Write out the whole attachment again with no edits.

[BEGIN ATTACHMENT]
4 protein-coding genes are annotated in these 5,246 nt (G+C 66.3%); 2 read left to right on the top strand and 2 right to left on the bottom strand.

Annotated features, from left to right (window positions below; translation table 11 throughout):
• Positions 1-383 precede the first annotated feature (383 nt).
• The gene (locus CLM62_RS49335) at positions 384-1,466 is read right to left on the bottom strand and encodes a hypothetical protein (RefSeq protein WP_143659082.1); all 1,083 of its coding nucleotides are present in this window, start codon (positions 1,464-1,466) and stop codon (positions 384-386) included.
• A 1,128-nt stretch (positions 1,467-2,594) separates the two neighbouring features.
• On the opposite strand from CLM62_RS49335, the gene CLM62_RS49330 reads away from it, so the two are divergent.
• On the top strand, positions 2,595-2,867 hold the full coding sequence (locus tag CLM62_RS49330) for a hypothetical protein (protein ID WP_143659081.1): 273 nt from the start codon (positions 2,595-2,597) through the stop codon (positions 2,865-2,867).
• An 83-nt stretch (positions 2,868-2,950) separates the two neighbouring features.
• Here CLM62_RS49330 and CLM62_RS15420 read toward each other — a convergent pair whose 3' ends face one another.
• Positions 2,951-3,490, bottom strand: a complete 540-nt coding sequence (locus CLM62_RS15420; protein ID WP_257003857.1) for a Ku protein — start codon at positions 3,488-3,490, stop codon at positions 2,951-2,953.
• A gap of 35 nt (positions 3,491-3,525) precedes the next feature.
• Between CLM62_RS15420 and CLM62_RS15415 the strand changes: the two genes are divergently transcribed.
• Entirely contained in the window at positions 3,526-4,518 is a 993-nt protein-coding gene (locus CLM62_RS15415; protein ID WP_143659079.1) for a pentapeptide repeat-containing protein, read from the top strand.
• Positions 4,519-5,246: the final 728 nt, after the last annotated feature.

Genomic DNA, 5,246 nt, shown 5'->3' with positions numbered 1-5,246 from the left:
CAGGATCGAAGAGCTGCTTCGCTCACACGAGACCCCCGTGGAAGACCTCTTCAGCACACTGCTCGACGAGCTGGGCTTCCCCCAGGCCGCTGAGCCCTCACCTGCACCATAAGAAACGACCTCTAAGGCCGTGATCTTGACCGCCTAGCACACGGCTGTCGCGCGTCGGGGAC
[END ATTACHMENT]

4 protein-coding genes are annotated in these 5,246 nt (G+C 66.3%); 2 read left to right on the top strand and 2 right to left on the bottom strand.

Annotated features, from left to right (window positions below; translation table 11 throughout):
• Positions 1-383 precede the first annotated feature (383 nt).
• The gene (locus CLM62_RS49335) at positions 384-1,466 is read right to left on the bottom strand and encodes a hypothetical protein (RefSeq protein WP_143659082.1); all 1,083 of its coding nucleotides are present in this window, start codon (positions 1,464-1,466) and stop codon (positions 384-386) included.
• A 1,128-nt stretch (positions 1,467-2,594) separates the two neighbouring features.
• On the opposite strand from CLM62_RS49335, the gene CLM62_RS49330 reads away from it, so the two are divergent.
• On the top strand, positions 2,595-2,867 hold the full coding sequence (locus tag CLM62_RS49330) for a hypothetical protein (protein ID WP_143659081.1): 273 nt from the start codon (positions 2,595-2,597) through the stop codon (positions 2,865-2,867).
• An 83-nt stretch (positions 2,868-2,950) separates the two neighbouring features.
• Here CLM62_RS49330 and CLM62_RS15420 read toward each other — a convergent pair whose 3' ends face one another.
• Positions 2,951-3,490, bottom strand: a complete 540-nt coding sequence (locus CLM62_RS15420; protein ID WP_257003857.1) for a Ku protein — start codon at positions 3,488-3,490, stop codon at positions 2,951-2,953.
• A gap of 35 nt (positions 3,491-3,525) precedes the next feature.
• Between CLM62_RS15420 and CLM62_RS15415 the strand changes: the two genes are divergently transcribed.
• Entirely contained in the window at positions 3,526-4,518 is a 993-nt protein-coding gene (locus CLM62_RS15415; protein ID WP_143659079.1) for a pentapeptide repeat-containing protein, read from the top strand.
• Positions 4,519-5,246: the final 728 nt, after the last annotated feature.

Genomic DNA, 5,246 nt, shown 5'->3' with positions numbered 1-5,246 from the left:
CAGGATCGAAGAGCTGCTTCGCTCACACGAGACCCCCGTGGAAGACCTCTTCAGCACACTGCTCGACGAGCTGGGCTTCCCCCAGGCCGCTGAGCCCTCACCTGCACCATAAGAAACGACCTCTAAGGCCGTGATCTTGACCGCCTAGCACACGGCTGTCGCGCGTCGGGGAC